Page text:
RFE/RL's Aleh Hruzdzilovich attended every session of the trial of accused
subway bombers Dzmitry Kanavalau and Uladzislau Kavalyou, who were executed
last week despite pleas for clemency and complaints that the court process was
flawed. He talks about the reasons why so many doubts remain about both the
trial and the men's execution.
Belarusian President Alyaksandr Lukashenka says he believes the trial and
execution of the two alleged Minsk subway bombers, who were put to death last
week, was "transparent and fair."
The authoritarian Lukashenka defended the trial and execution of the two men in
a new interview broadcast on the Russian state-controlled RT television
He claimed the proceedings were "absolutely transparent from the beginning to
The Belarusian regime has faced a torrent of international criticism in the
wake of the weekend executions, amid questions about evidence in the case and
concerns about the legal rights of the convicts, Uladzislau Kavalyou and
The bombing in April 2011 killed 15 people.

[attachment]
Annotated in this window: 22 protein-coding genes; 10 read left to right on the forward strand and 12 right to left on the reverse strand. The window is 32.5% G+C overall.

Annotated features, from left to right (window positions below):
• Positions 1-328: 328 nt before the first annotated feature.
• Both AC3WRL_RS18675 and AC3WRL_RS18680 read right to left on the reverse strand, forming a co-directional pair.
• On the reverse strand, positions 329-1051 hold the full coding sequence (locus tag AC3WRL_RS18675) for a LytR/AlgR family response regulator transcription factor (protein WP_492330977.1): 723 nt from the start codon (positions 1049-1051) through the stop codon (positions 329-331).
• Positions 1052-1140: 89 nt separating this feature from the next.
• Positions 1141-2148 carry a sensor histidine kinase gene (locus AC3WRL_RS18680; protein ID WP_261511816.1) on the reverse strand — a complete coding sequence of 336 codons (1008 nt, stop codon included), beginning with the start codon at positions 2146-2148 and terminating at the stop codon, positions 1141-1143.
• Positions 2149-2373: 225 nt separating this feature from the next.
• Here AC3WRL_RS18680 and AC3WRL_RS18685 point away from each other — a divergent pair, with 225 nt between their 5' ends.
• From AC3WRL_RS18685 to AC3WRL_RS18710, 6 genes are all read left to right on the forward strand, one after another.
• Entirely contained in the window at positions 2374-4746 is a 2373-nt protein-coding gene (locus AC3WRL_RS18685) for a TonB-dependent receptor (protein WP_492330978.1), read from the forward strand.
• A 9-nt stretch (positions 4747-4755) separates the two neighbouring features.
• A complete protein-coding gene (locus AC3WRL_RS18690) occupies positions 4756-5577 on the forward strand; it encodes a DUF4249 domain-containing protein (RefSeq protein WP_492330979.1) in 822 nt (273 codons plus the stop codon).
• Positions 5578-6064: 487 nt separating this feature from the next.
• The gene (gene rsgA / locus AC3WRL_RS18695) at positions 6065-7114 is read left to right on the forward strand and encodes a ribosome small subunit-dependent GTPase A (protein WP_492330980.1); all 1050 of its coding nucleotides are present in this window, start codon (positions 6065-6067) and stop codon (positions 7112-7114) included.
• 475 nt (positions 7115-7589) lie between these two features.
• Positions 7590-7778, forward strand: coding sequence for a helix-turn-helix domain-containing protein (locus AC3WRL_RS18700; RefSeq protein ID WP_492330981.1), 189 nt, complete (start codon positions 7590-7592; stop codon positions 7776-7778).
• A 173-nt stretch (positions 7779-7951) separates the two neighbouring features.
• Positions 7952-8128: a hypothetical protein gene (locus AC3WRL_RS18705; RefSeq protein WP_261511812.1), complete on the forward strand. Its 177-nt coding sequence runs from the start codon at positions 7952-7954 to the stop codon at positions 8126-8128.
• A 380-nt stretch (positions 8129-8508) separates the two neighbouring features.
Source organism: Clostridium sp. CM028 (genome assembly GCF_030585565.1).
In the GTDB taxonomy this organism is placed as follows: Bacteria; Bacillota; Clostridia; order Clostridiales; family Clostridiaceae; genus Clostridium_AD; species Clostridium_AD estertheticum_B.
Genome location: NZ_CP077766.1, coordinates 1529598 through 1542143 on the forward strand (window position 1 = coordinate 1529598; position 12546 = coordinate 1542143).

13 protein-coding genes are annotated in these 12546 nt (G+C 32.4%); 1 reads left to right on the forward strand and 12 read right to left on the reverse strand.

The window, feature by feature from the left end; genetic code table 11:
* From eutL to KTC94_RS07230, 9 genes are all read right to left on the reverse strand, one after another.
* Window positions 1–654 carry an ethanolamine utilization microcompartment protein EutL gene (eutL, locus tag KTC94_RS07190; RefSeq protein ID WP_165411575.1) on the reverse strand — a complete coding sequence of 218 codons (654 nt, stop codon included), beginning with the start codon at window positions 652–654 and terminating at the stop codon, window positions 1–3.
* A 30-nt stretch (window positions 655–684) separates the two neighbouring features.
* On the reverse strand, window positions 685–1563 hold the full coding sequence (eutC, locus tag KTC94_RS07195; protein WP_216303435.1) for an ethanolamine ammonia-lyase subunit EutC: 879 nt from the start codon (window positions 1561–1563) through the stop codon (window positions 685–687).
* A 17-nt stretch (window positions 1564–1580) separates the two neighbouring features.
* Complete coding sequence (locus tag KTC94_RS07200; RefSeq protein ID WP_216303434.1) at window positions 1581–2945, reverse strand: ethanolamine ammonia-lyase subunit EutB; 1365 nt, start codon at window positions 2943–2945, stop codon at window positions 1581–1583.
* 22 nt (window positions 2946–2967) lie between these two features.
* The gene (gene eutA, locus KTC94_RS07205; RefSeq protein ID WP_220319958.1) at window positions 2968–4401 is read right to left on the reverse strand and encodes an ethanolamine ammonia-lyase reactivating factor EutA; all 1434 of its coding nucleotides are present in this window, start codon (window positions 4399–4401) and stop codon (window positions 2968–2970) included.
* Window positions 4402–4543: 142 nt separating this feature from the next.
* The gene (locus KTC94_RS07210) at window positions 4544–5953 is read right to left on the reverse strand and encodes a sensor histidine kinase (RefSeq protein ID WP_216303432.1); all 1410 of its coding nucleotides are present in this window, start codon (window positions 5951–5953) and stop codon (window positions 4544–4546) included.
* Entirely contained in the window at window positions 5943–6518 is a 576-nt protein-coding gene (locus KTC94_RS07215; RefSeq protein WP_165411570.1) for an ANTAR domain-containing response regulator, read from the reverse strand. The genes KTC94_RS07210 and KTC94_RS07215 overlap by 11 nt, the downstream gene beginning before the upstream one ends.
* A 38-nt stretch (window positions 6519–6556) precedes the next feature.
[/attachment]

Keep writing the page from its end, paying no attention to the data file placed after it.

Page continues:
Analysts have noted that the bombing occurred at a time of political unrest in
Belarus -- just weeks after hundreds of political opponents of Lukashenka had
been arrested in the wake of disputed presidential elections in December, 2010,
in which Lukashenka received another term in office.
Lukashenka has ruled Belarus without interruption since 1994, and the country
has never held an election deemed free and fair by international observers
since he came to power.
When the Minsk subway bombing occurred, activists suggested Lukashenka was
attempting to use the attack as a pretext for additional security clampdowns,
as well as an opportunity to distract the public from a looming economic
Belarusian state television reported on March 17 that Kanavalau and Kavalyou
had been executed.
The announcement came just 3 days after Lukashenka rejected formal appeals by
the 2 convicts against their executions.
The men had been convicted and sentenced to death in November, following a
trial that critics said suffered from a lack of due process and a shortage of
physical evidence linking the men to the crime.
The speedy executions, by a bullet to the back of the head, have renewed
questions about the fairness and legality of the Belarusian court process.
In the television interview, Lukashenka said representatives of Russia’s
Federal Security Service, Israel’s Mossad and the international police agency
Interpol took part in the bombing investigation and "nobody had any doubts or
questions on every stage of the investigations."
The European Union and international human rights organizations condemned the
Russian Foreign Minister Sergei Lavrov called on Belarus on March 20 to join
the rest of Europe and impose a moratorium on the death penalty.
Belarus is the only country in Europe that still practices the death penalty.
(source: Radio Free Europe/Radio Liberty)